Remember the days when police officers looked like this?
And not like this?
Those days are long over if last night’s TV news bulletins in Queensland were anything to go by.
The 2018 Gold Coast Commonwealth Games seems to be taking a weirdly warped pride in the extent to which its paramilitary police and 4,000 security staff will be let loose on excited sports fans. Ticket-holders are being told to get there early, presumably so they can be treated to the touted “airport-style screening.” If the screening is anything like JFK or Heathrow’s, then I suppose we should expect the wand treatment and crotch-fondling that masquerades as a patdown to come with a dollop of surly intimidation and over-the-top pettiness from some power-crazed, epaulette-wearing, minimum wage drone.
On one particular 6pm news bulletin, there was an outbreak of silliness that almost defied satire. Up popped propaganda maestro and GOLDOC chairman Peter Beattie to sternly warn us we should not wear clothing emblazoned with political slogans (or myriad other unacceptable wording) because there were “other places” people can do this. Really? So rather than the police being a uniformed wing of our leaders that prevents crime or sees that it is punished – it’s going to be one that spies out political incorrectness.
If Games staff will be scouring the crowds looking for people wearing T-shirts with slogans, and all manner of beastly things, it does beg the question – have they nothing better to do? These tactics only serve to look increasingly preemptive and display a Steven Siegal Under Siege-like mentality.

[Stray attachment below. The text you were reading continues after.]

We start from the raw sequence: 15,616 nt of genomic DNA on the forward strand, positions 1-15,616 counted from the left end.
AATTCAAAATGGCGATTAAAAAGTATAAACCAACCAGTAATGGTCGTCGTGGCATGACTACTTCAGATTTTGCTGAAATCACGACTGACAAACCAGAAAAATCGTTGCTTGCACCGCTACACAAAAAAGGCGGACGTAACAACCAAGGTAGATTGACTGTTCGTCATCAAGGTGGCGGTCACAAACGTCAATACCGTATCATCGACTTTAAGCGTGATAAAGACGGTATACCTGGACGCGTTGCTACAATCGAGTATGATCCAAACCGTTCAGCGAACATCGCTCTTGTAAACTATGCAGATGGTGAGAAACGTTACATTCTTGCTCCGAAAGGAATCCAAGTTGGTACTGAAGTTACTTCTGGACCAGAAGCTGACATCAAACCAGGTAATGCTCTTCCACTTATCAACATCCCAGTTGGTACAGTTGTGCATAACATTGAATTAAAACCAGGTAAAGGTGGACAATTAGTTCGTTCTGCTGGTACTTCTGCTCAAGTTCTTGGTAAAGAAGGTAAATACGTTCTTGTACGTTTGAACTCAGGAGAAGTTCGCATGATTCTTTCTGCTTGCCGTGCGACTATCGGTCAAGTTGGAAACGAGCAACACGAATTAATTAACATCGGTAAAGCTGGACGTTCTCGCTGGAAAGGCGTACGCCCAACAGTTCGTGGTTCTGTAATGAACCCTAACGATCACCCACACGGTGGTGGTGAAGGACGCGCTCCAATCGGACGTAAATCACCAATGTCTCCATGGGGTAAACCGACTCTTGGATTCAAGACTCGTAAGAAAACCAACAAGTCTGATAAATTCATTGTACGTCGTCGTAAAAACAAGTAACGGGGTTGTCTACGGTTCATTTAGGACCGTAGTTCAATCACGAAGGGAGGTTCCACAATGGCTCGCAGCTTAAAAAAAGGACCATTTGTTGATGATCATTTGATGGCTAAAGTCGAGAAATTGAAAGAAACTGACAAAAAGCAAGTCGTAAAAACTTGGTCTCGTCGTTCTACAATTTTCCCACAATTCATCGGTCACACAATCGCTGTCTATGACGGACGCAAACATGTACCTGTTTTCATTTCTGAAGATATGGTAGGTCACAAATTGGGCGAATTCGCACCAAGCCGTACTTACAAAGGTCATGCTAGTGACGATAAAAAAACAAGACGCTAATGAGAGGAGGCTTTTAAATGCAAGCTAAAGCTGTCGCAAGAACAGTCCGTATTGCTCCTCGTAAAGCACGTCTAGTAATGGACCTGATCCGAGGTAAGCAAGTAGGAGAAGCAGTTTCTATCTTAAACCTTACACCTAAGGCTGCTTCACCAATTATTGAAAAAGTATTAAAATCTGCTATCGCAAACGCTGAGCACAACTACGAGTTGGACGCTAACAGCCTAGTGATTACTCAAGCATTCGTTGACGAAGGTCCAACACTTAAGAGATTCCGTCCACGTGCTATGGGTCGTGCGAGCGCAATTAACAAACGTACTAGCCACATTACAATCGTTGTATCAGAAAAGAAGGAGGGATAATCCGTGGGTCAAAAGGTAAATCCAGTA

We also learned yesterday that the Games will also have police with the capability of shooting down drones. All very reassuring indeed. Then again, even if the dumbest terrorist or crook arrives at the Games in a helicopter or spaceship, they will still have to get out of it in order to commit their crime. At which point Plod will (or should) spot them and deal with them accordingly.
What this whole security exercise seems to be missing is that the Games’ police – and security staff — are supposed to be inclusive of the community, not divorced from it. Policing is a community issue that works best when a human face is involved. Relationship-based, intelligence-led policing is, or should be, the gold standard when it comes to pro-active policing. The best intelligence is derived from talking to people, not reading reports spewed out on a computer and speeding past people in black armoured vans.
It seems GOLDOC has become beguiled by its TV image; with its paramilitary security teams as the knights on horseback — fully armed and hurtling to defend us against dubious bogeymen amidst howling sirens and strobe lights whilst taking to the skies in helicopters and fighter jets. It’s quite the recipe for tyranny. And I suspect most spectators, and TV viewers at home, would prefer the emphasis was on pageantry, passion and fireworks – not on the Games’ thin blue line.
Beyond what the police are supposed to be doing at the Games, it’s still unclear what role the largely anonymous private security contractors will play. Hopefully they will be confined to just issuing the wrist-bands and confiscating food and drink contraband.
I understand having a uniformed authority as a presence at the Games plays its part in deterring potential miscreants—whether they be pickpockets or terrorists. I’m certainly not anti-police and I’m not lost in a golden age of policing that never was. But since vast slabs of public money go towards our police service, it’s perfectly reasonable to ask why we’re going down this quasi-military path.
There’s been so much talk of the Gold Coast Games needing to be “the friendly Games”. Why not get adventurous, and have police officers looking like police officers instead of members of the LAPD? Lose the scowl, ditch the gun, capsicum spray and the other hardware, and go round spectators, approachable and on foot.
The law exists to restrain our worst impulses, not encourage our best. But if it’s a choice between having a police militia or a public-serving police force, I know which one I’d rather have.